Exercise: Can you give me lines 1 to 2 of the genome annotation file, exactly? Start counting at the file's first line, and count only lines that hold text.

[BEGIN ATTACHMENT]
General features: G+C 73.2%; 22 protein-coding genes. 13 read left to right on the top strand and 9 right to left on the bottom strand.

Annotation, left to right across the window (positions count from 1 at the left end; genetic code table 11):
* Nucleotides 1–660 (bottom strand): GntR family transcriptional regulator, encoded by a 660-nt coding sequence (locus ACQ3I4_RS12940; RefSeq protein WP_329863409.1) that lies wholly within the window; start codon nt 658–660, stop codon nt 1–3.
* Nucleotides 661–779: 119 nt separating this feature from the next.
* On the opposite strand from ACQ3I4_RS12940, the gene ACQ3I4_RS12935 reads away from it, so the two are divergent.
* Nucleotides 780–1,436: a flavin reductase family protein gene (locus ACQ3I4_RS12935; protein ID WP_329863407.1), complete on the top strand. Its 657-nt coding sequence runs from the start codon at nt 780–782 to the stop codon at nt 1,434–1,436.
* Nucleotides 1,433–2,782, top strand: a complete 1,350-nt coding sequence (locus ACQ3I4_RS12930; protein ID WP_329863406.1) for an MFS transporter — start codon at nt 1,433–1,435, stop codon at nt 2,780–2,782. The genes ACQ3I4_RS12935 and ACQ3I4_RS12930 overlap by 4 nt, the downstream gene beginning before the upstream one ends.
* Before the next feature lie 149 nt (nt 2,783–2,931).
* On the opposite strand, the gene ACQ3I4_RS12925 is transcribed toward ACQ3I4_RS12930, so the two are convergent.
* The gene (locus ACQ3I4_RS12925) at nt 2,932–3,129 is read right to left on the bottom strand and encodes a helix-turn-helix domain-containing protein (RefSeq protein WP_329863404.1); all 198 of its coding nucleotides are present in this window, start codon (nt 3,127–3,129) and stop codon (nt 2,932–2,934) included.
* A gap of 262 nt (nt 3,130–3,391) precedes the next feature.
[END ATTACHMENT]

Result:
General features: G+C 73.2%; 22 protein-coding genes. 13 read left to right on the top strand and 9 right to left on the bottom strand.

Annotation, left to right across the window (positions count from 1 at the left end; genetic code table 11):